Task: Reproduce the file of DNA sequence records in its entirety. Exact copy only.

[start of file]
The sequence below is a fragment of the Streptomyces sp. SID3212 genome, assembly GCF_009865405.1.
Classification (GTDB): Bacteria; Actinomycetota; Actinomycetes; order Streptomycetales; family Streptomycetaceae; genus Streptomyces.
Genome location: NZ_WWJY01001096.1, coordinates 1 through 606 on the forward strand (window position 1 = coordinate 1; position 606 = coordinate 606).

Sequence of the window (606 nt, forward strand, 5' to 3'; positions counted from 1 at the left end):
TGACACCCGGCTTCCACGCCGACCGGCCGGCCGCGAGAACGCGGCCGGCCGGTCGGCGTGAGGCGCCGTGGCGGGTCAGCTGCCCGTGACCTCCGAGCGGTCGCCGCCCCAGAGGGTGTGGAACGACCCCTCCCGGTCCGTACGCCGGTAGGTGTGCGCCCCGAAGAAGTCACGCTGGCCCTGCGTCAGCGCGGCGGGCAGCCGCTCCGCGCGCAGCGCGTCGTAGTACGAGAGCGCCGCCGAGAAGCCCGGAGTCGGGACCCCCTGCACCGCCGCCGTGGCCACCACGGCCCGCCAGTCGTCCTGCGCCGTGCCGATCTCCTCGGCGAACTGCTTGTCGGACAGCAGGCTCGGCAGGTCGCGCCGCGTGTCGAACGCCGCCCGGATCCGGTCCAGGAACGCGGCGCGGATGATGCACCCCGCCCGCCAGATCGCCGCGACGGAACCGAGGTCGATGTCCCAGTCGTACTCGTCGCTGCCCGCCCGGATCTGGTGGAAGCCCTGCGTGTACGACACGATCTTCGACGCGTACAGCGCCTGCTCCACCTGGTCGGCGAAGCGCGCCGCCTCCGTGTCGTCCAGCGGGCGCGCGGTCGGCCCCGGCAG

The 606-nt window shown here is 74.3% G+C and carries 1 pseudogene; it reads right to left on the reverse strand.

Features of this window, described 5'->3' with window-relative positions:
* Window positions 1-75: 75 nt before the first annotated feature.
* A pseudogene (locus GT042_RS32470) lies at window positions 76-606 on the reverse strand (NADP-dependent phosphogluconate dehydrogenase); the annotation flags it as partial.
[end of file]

The sequence below is a fragment of the Streptomyces sp. SID3212 genome, assembly GCF_009865405.1.
Classification (GTDB): Bacteria; Actinomycetota; Actinomycetes; order Streptomycetales; family Streptomycetaceae; genus Streptomyces.
Genome location: NZ_WWJY01001096.1, coordinates 1 through 606 on the forward strand (window position 1 = coordinate 1; position 606 = coordinate 606).

Sequence of the window (606 nt, forward strand, 5' to 3'; positions counted from 1 at the left end):
TGACACCCGGCTTCCACGCCGACCGGCCGGCCGCGAGAACGCGGCCGGCCGGTCGGCGTGAGGCGCCGTGGCGGGTCAGCTGCCCGTGACCTCCGAGCGGTCGCCGCCCCAGAGGGTGTGGAACGACCCCTCCCGGTCCGTACGCCGGTAGGTGTGCGCCCCGAAGAAGTCACGCTGGCCCTGCGTCAGCGCGGCGGGCAGCCGCTCCGCGCGCAGCGCGTCGTAGTACGAGAGCGCCGCCGAGAAGCCCGGAGTCGGGACCCCCTGCACCGCCGCCGTGGCCACCACGGCCCGCCAGTCGTCCTGCGCCGTGCCGATCTCCTCGGCGAACTGCTTGTCGGACAGCAGGCTCGGCAGGTCGCGCCGCGTGTCGAACGCCGCCCGGATCCGGTCCAGGAACGCGGCGCGGATGATGCACCCCGCCCGCCAGATCGCCGCGACGGAACCGAGGTCGATGTCCCAGTCGTACTCGTCGCTGCCCGCCCGGATCTGGTGGAAGCCCTGCGTGTACGACACGATCTTCGACGCGTACAGCGCCTGCTCCACCTGGTCGGCGAAGCGCGCCGCCTCCGTGTCGTCCAGCGGGCGCGCGGTCGGCCCCGGCAG

The 606-nt window shown here is 74.3% G+C and carries 1 pseudogene; it reads right to left on the reverse strand.

Features of this window, described 5'->3' with window-relative positions:
* Window positions 1-75: 75 nt before the first annotated feature.
* A pseudogene (locus GT042_RS32470) lies at window positions 76-606 on the reverse strand (NADP-dependent phosphogluconate dehydrogenase); the annotation flags it as partial.